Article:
Winter's Child: Angela McAliister & Grahame Baker-Smith (Templar Publishing, 2013)Winter’s Child: Angela McAllister & Grahame Baker-Smith (Templar Publishing, 2013)
This book truly is an object of beauty, and a perfect Christmas story. The story is about Tom, who loves winter and wants it to stay forever. He finds a friend in a strange pale boy and every day they play in the stunning icy landscape. But at home, Nana is getting frailer, food and fuel is running out, and Tom’s mother is worried… I cannot describe how beautifully illustrated this fable is, it is a book to be poured over and enjoyed on many levels. Suitable from 3+, it will probably most appeal to 5-8 year olds, but older children will get so much from the story too.

All Through The Night: John Ceiriog Hughes & Kate Alizadeh (Simply Read Books, 2013)All Through The Night: John Ceiriog Hughes & Kate Alizadeh (Simply Read Books, 2013)
This book has perfect Christmas stocking filler written all over it. It is a small square hardback with words of a traditional Welsh lullaby (translated into English) with beautiful pastel illustrations. The lyrics are very Christian and refer to God and Guardian Angels so will appeal more to people with Christian faith. The book is a small package of beauty, lovely for bedtime reading. It may even be a thoughtful gift for someone who is grieving, but that would be a very personal choice.

Barefoot Books - The World of Miss Clara Gift SetThe Princess and The Pea; The Twelve Dancing Princesses; and The Snow Queen: Miss Clara (Barefoot Books, 2013)
I’m cheating a little here, because I haven’t seen these books in real life yet. I have however seen the chapter book versions and know how stunning Miss Clara’s illustrations are. These three hardback editions are new to Barefoot Books this month, and are also currently available as a gift set saving 10% on individual prices. You can get a further 20% off ordering online with the code TWENTY13. All Barefoot Books are produced to a high standard, and these will be no exception. A trio of classic fairy tales with beautiful illustrations, what more could you ask from a Christmas gift?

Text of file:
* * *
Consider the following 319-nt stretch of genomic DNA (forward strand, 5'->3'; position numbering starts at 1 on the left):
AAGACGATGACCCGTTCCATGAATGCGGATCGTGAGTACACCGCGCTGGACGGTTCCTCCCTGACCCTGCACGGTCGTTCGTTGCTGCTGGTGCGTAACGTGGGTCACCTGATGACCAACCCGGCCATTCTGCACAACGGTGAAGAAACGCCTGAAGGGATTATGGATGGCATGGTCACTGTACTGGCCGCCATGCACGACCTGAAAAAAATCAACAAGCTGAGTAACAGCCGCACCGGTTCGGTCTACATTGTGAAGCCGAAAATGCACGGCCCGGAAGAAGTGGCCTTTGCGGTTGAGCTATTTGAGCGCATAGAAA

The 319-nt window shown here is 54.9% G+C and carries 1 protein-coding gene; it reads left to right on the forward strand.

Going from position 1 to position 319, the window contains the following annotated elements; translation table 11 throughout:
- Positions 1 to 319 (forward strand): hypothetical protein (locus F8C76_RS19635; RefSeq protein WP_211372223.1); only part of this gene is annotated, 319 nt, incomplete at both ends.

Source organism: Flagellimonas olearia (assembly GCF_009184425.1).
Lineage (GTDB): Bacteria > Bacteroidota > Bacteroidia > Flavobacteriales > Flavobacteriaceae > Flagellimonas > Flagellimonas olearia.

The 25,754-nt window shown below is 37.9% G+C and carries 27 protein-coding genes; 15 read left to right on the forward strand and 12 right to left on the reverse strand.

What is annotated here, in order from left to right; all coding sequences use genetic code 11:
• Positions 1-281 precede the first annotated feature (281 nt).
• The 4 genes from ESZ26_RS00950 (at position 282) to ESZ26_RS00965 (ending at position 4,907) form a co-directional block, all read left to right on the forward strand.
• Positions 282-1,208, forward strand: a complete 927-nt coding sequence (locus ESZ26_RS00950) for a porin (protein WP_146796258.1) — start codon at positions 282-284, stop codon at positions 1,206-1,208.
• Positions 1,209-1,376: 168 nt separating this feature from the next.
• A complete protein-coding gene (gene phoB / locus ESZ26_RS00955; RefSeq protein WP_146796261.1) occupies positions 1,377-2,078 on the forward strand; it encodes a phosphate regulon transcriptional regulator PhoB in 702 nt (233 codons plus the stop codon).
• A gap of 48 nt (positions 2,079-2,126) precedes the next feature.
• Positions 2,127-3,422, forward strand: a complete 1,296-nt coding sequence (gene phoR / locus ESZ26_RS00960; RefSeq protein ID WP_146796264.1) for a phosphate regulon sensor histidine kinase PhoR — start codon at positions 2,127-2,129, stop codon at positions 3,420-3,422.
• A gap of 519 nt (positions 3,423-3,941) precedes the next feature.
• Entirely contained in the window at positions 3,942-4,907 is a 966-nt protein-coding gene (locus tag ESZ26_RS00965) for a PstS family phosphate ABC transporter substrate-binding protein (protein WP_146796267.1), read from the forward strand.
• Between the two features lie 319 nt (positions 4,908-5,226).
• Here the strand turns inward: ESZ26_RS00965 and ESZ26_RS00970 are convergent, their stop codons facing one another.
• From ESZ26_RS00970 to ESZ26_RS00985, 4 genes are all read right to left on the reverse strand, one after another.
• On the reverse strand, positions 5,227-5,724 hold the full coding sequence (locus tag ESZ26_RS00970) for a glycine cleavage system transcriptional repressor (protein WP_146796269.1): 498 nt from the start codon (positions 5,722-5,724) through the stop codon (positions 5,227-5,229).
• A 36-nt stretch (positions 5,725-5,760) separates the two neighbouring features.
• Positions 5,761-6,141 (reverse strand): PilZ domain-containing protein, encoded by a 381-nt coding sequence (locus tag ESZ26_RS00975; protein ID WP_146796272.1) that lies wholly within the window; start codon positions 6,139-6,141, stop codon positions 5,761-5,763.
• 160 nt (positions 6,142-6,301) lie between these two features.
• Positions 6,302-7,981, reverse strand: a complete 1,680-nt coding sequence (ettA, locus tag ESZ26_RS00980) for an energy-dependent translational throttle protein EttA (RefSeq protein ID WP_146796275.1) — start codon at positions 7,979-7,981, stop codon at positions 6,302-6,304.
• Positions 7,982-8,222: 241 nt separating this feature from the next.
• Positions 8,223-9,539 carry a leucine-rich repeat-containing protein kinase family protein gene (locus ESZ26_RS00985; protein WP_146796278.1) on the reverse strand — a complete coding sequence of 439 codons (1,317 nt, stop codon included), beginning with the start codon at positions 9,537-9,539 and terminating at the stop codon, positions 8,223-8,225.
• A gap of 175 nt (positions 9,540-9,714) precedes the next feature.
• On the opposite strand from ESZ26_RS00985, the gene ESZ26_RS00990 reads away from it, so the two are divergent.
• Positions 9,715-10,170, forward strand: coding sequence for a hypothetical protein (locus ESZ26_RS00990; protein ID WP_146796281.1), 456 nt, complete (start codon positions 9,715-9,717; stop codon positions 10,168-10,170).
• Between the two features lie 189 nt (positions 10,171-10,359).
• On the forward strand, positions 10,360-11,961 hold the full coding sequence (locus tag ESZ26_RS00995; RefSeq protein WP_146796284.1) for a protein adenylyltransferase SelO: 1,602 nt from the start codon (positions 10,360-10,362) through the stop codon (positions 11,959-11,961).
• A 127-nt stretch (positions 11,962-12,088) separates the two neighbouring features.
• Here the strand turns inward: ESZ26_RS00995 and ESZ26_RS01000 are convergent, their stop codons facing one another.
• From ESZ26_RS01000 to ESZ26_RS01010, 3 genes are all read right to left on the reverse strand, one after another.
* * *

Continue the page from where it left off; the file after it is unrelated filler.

Rules of Summer: Shaun Tan (Lothian Children's Books, 2013)Rules of Summer: Shaun Tan (Lothian Children’s Books, 2013)
I don’t ‘get’ Shaun Tan’s picture books. The art is stunningly beautiful, weird and unique, and wonderful for getting lost in. But the picture books make absolutely no sense to me at all. I read this one to my four year old and she told me I was reading it wrong, because I must have missed out some of the words! These are not books for small children. Stunningly beautiful, cinematic and wonderful, this could be read to any child, but is probably of more interest to children aged 8+. I think this is one to add to the Christmas stockings of any art students you know too. This would be perfect as a springboard for discussion about… Well, I have no idea what the book is about at all, which I think may be the point, so the discussions from this book are potentially limitless.

The King of Space; Jonny Duddle (Templar Books, 2013)The King of Space: Jonny Duddle (Templar Publishing, 2013)
The paperback version is already out but the hardback is still available. You can read my full thoughts on this book here. This will appeal to all space-loving children (so most of them) of any age, but under threes probably won’t appreciate it as much. It’s also perfect for all sci-fi geek parents too. I’m usually a fan of traditional artists, as I find a lot of digital art too ‘shiny’ (for want of a better word!) but in all three of his books Jonny Duddle has packed the pages with grime and details. I’ve read them so many times and still have the odd “oh!” moment when I notice yet-another connection between the stories in the background…

The Tiger Who Came To Tea: Judith Kerr (HarperCollins Children's Books, Gift ed. 2013) The Tiger Who Came To Tea: Judith Kerr (HarperCollins Children’s Books, Gift ed. 2013)
This story probably needs no introduction. The fun, and surreal, tale of a Tiger who visits Sophie and her mummy to eat everything in their house has been well-loved since it was first published in 1968. To celebrate Judith Kerr’s 90th birthday this year, a beautiful gift edition hardback complete with slipcase has been released. This gift edition deserves its place on every child (and children’s book lover’s) bookshelves, and makes a perfect gift.

The Girl With A Brave Heart, A Tale From Tehran: Rita Jahanforuz & Vali Mintzi (Barefoot Books, 2013)The Girl With A Brave Heart: Rita Jahanforua & Vali Mintzi (Barefoot Books, 2013)
A traditional tale from Tehran which starts in a Cinderalla-like way; Shiraz’s mother dies young and her father remarries but after he too dies, her life changes from one of happiness to drudgery as the step-mother and step-sister make her their maid. Unlike Cinderella, no prince is required for a happy ending. Because of Shiraz’s kind heart, and the good that she does, it appears that she receives the gift of beauty. In reality it is Shiraz’s own personality shining through. Beautifully illustrated, this is a very positive and non-stereotyped story; the perfect antidote to Disney princesses. Available to buy from Barefoot Books.